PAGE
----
India’s annuities market is riddled with issues
On the surface, the Indian pension system has all the ideal elements. It includes a voluntary social security program aimed at the unorganized sector; an earnings-related employee pension scheme; a defined-contribution employee provident fund; and supplementary employer-managed schemes that are largely defined-contribution, comprising superannuation funds and the National Pension Scheme.
But the reality is not quite so ideal. The 2019 Melbourne Mercer Global Pension study of 37 retirement income systems gave the Indian pension system a “D” grade. Where the issue with developed economies is one of sustainability (high debt-to-gross domestic product, under-funded pensions, poor savings rates), the problem in India is also one of coverage and adequacy.
Only 7.4% of India’s working-age population is covered under a pension program compared to 46% in China, 53% in Korea, and 85% in Japan, according to the World Economic Forum’s 2017 Global Human Capital Report.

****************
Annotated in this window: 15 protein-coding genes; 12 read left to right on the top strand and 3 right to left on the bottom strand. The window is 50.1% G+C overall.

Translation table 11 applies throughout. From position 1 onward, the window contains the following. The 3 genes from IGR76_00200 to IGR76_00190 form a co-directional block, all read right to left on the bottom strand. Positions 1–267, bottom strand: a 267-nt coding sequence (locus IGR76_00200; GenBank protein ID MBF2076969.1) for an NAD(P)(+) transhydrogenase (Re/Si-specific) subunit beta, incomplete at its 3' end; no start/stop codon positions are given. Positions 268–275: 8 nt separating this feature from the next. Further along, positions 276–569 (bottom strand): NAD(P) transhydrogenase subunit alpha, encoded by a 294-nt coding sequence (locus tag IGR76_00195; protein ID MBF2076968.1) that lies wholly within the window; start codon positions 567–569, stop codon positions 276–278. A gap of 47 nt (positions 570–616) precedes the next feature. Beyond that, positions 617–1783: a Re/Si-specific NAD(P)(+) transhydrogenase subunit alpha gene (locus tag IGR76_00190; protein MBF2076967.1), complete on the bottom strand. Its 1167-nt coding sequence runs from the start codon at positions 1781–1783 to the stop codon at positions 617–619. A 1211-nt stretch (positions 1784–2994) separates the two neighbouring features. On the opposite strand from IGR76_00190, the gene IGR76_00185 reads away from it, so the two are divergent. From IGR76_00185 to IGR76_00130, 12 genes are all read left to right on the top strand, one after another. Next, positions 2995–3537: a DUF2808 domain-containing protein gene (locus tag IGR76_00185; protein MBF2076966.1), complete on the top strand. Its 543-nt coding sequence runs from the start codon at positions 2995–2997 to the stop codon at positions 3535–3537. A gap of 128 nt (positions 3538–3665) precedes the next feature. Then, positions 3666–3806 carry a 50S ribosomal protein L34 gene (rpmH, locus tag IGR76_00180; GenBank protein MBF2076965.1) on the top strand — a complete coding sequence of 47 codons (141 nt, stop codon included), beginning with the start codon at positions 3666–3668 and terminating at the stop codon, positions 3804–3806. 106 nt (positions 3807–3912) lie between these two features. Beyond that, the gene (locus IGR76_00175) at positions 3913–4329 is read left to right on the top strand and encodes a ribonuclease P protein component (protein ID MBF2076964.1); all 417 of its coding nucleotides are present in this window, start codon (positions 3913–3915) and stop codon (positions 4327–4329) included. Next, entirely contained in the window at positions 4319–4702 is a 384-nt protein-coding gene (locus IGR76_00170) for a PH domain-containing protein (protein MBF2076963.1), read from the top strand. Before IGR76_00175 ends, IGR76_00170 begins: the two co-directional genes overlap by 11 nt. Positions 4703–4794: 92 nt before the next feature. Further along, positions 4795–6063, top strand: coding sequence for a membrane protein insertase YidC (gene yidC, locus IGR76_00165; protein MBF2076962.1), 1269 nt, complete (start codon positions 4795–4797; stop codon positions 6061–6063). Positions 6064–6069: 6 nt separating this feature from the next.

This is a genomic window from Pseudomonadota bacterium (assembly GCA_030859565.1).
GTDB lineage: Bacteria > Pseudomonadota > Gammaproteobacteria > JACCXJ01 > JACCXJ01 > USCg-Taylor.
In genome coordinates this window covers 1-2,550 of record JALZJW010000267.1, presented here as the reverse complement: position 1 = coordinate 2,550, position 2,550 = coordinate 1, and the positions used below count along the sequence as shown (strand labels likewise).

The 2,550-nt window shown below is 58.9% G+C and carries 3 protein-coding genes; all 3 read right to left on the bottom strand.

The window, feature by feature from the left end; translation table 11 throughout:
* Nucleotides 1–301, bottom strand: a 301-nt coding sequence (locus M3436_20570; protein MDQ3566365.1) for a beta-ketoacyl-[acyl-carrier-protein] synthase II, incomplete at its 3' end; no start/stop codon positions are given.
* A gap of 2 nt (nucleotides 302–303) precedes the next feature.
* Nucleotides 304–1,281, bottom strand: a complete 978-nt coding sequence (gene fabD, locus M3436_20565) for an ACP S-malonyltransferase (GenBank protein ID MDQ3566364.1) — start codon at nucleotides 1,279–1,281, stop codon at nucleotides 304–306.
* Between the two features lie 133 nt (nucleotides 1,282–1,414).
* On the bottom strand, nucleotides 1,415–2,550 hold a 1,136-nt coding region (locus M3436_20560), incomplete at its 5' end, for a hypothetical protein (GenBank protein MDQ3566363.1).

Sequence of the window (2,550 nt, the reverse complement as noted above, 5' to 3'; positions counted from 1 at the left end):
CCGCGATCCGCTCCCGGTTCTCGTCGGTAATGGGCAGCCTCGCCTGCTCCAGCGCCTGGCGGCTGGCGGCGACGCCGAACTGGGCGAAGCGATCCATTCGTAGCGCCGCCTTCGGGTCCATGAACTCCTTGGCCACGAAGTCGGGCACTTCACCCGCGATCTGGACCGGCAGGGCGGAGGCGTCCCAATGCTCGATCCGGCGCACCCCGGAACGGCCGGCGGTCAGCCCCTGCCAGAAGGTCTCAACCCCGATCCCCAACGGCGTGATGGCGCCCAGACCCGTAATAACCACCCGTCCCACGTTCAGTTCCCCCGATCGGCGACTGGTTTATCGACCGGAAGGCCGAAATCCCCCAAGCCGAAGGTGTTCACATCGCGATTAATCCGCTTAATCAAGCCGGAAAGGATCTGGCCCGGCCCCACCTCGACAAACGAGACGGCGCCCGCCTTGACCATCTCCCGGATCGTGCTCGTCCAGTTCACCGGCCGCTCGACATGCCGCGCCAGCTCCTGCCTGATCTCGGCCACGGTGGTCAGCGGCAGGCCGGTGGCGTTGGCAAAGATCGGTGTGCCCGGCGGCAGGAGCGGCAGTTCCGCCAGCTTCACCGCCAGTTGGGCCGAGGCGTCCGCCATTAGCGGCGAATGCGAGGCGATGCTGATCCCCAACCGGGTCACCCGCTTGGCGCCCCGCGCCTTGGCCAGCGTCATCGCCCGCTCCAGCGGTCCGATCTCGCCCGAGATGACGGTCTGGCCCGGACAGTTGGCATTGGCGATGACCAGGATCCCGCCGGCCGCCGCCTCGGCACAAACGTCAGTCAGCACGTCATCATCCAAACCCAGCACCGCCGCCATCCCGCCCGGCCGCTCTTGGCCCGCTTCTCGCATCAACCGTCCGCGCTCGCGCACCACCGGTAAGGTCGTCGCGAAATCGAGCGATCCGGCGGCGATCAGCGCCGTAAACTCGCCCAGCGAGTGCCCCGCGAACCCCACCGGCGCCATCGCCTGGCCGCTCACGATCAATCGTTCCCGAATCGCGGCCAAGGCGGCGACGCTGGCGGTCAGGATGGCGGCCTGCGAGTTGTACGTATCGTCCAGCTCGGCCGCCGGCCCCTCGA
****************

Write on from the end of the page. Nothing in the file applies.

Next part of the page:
I will focus on just one of the many issues in the Indian pension system – the annuity market.
Low rate environment
Annuities are an important component of any retirement strategy. It’s the oldest and the only widely available financial instrument that insures against longevity risk. Annuity rates are usually more attractive than the long-term bonds they are often compared to, partly because they represent a return of capital, and partly because of the so-called mortality premium – in other words, people who die sooner subsidize those who live longer.
Critics cite annuities’ unattractiveness in a low-interest environment. But researchers argue that annuities could substitute for the fixed income portion of a balanced portfolio in retirement even in a low-interest environment, supporting a higher equity allocation and resulting in better overall efficiency. And as countries, including India, shift away from defined-benefit to defined-contribution schemes, annuities provide a vital link for ensuring retirement income security.
Providers face challenges
Indian annuity rates are barely higher than long-term sovereign bond yields. On top of this, most retirees choose the option of a joint-life annuity with return of premium at death, reducing the effect of the mortality premium and making it, in effect, a bond. The perceived unattractiveness does not deter robust competition in the marketplace, with at least seven annuity service providers competing for the retirement corpus.